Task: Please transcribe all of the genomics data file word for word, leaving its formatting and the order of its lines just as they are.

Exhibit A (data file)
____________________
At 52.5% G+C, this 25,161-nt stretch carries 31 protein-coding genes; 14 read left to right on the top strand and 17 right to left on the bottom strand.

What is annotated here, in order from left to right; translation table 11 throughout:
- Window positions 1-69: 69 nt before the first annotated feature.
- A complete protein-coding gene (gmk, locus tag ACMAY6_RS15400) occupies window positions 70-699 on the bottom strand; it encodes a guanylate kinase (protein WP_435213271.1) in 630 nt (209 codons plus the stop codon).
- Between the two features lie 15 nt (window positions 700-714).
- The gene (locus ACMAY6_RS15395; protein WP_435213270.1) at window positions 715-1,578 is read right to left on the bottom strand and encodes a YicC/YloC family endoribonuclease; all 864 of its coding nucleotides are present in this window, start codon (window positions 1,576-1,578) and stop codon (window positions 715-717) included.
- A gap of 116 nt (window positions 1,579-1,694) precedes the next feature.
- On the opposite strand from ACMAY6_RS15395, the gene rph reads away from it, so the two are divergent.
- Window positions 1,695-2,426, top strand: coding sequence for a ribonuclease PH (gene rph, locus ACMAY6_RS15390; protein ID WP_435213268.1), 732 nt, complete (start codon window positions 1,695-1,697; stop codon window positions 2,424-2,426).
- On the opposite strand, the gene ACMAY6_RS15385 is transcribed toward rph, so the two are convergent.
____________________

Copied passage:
At 52.5% G+C, this 25,161-nt stretch carries 31 protein-coding genes; 14 read left to right on the top strand and 17 right to left on the bottom strand.

What is annotated here, in order from left to right; translation table 11 throughout:
- Window positions 1-69: 69 nt before the first annotated feature.
- A complete protein-coding gene (gmk, locus tag ACMAY6_RS15400) occupies window positions 70-699 on the bottom strand; it encodes a guanylate kinase (protein WP_435213271.1) in 630 nt (209 codons plus the stop codon).
- Between the two features lie 15 nt (window positions 700-714).
- The gene (locus ACMAY6_RS15395; protein WP_435213270.1) at window positions 715-1,578 is read right to left on the bottom strand and encodes a YicC/YloC family endoribonuclease; all 864 of its coding nucleotides are present in this window, start codon (window positions 1,576-1,578) and stop codon (window positions 715-717) included.
- A gap of 116 nt (window positions 1,579-1,694) precedes the next feature.
- On the opposite strand from ACMAY6_RS15395, the gene rph reads away from it, so the two are divergent.
- Window positions 1,695-2,426, top strand: coding sequence for a ribonuclease PH (gene rph, locus ACMAY6_RS15390; protein ID WP_435213268.1), 732 nt, complete (start codon window positions 1,695-1,697; stop codon window positions 2,424-2,426).
- On the opposite strand, the gene ACMAY6_RS15385 is transcribed toward rph, so the two are convergent.